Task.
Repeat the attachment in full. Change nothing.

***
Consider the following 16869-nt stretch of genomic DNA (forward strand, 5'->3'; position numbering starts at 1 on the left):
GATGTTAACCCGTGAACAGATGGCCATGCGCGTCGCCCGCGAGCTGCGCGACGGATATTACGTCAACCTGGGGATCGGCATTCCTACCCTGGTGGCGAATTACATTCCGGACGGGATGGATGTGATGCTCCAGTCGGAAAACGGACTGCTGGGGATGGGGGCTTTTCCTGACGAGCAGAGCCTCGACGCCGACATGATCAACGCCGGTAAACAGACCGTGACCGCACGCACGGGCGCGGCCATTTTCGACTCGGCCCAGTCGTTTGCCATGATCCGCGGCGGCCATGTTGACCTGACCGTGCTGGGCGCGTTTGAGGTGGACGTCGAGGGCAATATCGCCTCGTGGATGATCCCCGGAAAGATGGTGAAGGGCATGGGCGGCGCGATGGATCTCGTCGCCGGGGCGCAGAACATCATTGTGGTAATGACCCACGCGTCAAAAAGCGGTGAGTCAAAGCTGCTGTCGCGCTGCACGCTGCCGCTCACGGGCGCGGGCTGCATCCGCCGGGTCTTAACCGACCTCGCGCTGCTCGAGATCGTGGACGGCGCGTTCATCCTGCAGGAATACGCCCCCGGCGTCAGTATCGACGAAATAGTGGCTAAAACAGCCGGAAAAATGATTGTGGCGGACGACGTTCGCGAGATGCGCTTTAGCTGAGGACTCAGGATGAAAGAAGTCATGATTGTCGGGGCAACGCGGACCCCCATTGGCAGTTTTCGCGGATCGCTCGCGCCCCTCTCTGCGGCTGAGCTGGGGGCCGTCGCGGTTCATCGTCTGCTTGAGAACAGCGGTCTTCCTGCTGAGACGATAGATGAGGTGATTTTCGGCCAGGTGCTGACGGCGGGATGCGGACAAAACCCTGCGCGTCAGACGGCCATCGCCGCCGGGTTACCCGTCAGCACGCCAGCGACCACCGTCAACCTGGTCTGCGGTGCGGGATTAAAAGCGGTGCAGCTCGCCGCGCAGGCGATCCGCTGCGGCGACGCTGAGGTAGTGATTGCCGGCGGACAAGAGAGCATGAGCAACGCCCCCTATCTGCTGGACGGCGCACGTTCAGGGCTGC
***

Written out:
Consider the following 16869-nt stretch of genomic DNA (forward strand, 5'->3'; position numbering starts at 1 on the left):
GATGTTAACCCGTGAACAGATGGCCATGCGCGTCGCCCGCGAGCTGCGCGACGGATATTACGTCAACCTGGGGATCGGCATTCCTACCCTGGTGGCGAATTACATTCCGGACGGGATGGATGTGATGCTCCAGTCGGAAAACGGACTGCTGGGGATGGGGGCTTTTCCTGACGAGCAGAGCCTCGACGCCGACATGATCAACGCCGGTAAACAGACCGTGACCGCACGCACGGGCGCGGCCATTTTCGACTCGGCCCAGTCGTTTGCCATGATCCGCGGCGGCCATGTTGACCTGACCGTGCTGGGCGCGTTTGAGGTGGACGTCGAGGGCAATATCGCCTCGTGGATGATCCCCGGAAAGATGGTGAAGGGCATGGGCGGCGCGATGGATCTCGTCGCCGGGGCGCAGAACATCATTGTGGTAATGACCCACGCGTCAAAAAGCGGTGAGTCAAAGCTGCTGTCGCGCTGCACGCTGCCGCTCACGGGCGCGGGCTGCATCCGCCGGGTCTTAACCGACCTCGCGCTGCTCGAGATCGTGGACGGCGCGTTCATCCTGCAGGAATACGCCCCCGGCGTCAGTATCGACGAAATAGTGGCTAAAACAGCCGGAAAAATGATTGTGGCGGACGACGTTCGCGAGATGCGCTTTAGCTGAGGACTCAGGATGAAAGAAGTCATGATTGTCGGGGCAACGCGGACCCCCATTGGCAGTTTTCGCGGATCGCTCGCGCCCCTCTCTGCGGCTGAGCTGGGGGCCGTCGCGGTTCATCGTCTGCTTGAGAACAGCGGTCTTCCTGCTGAGACGATAGATGAGGTGATTTTCGGCCAGGTGCTGACGGCGGGATGCGGACAAAACCCTGCGCGTCAGACGGCCATCGCCGCCGGGTTACCCGTCAGCACGCCAGCGACCACCGTCAACCTGGTCTGCGGTGCGGGATTAAAAGCGGTGCAGCTCGCCGCGCAGGCGATCCGCTGCGGCGACGCTGAGGTAGTGATTGCCGGCGGACAAGAGAGCATGAGCAACGCCCCCTATCTGCTGGACGGCGCACGTTCAGGGCTGC